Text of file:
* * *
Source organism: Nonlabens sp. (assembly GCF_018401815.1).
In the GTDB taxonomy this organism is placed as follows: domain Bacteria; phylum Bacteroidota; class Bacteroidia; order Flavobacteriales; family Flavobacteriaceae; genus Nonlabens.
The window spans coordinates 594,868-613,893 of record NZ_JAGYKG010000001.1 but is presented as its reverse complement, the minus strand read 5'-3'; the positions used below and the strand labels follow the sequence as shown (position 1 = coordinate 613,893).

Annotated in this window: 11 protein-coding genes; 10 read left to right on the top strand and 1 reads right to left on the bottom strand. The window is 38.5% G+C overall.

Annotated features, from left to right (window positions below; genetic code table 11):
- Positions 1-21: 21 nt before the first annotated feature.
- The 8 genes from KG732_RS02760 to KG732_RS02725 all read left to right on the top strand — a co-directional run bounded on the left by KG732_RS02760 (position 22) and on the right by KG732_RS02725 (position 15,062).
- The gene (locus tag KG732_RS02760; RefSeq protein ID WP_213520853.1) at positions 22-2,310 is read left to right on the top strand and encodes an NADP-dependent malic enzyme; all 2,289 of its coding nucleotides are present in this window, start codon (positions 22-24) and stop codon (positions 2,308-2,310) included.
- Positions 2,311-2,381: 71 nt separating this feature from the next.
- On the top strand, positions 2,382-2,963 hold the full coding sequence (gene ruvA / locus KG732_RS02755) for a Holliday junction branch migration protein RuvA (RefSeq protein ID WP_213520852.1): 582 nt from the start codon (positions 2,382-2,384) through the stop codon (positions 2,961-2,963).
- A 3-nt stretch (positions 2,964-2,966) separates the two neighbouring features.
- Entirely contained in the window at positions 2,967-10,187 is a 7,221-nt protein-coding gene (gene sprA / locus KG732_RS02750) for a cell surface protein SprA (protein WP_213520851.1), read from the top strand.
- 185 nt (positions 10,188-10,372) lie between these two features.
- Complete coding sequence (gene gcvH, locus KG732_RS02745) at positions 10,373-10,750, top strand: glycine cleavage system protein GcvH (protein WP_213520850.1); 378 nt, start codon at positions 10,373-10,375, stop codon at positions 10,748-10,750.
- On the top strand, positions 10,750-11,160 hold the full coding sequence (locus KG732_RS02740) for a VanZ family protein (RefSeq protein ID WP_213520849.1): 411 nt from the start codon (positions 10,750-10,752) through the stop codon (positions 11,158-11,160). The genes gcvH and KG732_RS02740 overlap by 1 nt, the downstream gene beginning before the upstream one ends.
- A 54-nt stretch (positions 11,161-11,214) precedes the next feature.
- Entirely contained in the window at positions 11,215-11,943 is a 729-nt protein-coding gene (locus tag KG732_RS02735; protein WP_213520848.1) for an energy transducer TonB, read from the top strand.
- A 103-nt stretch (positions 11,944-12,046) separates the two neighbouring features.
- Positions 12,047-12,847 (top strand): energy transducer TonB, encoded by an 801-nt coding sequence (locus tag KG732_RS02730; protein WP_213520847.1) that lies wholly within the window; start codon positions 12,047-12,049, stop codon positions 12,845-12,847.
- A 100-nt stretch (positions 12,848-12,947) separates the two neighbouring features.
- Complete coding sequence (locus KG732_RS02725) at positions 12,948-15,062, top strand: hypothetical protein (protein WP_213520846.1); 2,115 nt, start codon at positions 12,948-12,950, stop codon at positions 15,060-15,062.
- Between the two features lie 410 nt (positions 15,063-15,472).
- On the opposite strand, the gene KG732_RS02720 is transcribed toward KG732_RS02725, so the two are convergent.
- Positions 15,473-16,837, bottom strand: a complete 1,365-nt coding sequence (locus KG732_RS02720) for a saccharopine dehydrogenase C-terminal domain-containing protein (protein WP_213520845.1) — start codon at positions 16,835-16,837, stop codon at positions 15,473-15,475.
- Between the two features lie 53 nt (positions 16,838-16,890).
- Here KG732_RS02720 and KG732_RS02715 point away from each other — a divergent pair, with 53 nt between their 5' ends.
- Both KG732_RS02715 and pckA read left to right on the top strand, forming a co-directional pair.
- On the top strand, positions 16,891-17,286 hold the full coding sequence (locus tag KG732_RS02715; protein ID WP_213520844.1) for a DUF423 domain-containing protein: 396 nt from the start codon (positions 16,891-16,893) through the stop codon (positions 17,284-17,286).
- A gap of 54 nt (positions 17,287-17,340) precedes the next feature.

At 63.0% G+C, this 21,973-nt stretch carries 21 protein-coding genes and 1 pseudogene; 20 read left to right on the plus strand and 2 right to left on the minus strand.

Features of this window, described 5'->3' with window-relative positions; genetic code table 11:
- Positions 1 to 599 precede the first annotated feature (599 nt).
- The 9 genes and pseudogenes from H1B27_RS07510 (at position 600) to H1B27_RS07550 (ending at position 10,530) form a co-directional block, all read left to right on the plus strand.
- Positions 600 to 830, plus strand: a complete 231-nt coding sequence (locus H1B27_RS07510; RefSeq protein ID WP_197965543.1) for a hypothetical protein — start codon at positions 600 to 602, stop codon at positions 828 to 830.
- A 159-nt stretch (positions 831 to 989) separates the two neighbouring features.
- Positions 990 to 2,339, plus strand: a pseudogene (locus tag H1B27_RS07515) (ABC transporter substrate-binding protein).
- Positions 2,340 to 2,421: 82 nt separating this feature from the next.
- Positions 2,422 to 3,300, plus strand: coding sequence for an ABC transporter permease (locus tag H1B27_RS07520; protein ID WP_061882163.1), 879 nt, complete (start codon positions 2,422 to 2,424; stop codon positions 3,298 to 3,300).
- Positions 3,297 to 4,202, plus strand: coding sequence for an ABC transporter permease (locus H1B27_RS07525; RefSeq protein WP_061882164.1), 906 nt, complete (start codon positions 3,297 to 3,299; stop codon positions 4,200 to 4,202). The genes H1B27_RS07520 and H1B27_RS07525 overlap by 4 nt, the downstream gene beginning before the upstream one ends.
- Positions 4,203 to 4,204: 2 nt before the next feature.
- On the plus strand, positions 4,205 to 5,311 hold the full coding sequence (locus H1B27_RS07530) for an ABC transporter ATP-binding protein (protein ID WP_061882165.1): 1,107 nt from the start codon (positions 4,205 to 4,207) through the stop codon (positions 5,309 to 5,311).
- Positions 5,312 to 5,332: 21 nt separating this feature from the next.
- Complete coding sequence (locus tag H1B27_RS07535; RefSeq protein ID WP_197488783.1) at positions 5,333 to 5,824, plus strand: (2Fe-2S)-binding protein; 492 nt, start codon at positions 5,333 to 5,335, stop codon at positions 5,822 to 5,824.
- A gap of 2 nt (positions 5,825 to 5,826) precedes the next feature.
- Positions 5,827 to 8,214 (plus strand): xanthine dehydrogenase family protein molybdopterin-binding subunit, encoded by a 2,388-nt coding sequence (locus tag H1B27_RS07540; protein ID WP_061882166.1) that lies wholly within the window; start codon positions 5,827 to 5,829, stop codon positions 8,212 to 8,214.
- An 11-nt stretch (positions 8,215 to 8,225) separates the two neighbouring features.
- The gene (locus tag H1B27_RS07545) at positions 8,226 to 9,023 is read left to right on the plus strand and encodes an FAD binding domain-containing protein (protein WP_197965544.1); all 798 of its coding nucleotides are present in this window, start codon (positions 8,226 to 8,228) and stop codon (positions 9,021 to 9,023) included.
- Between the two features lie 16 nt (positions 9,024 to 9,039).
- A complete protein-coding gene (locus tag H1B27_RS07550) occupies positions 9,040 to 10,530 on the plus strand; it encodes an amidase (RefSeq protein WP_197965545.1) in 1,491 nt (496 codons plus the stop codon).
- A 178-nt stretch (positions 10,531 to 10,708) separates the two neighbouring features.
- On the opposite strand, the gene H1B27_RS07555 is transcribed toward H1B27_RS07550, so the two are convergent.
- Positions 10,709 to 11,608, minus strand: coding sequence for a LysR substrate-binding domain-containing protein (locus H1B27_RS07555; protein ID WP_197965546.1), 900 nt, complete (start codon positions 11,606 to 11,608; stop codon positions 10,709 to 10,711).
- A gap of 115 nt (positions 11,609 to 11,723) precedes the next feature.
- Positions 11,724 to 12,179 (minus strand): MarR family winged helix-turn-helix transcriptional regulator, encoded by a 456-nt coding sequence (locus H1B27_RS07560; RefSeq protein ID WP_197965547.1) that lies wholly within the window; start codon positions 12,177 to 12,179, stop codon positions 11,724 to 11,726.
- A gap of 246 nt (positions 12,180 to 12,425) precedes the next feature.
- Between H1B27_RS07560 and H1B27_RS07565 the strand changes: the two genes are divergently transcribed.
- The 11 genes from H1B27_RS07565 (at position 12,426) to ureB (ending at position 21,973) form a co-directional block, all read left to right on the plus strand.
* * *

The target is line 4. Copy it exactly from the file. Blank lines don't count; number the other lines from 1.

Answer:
Annotated in this window: 11 protein-coding genes; 10 read left to right on the top strand and 1 reads right to left on the bottom strand. The window is 38.5% G+C overall.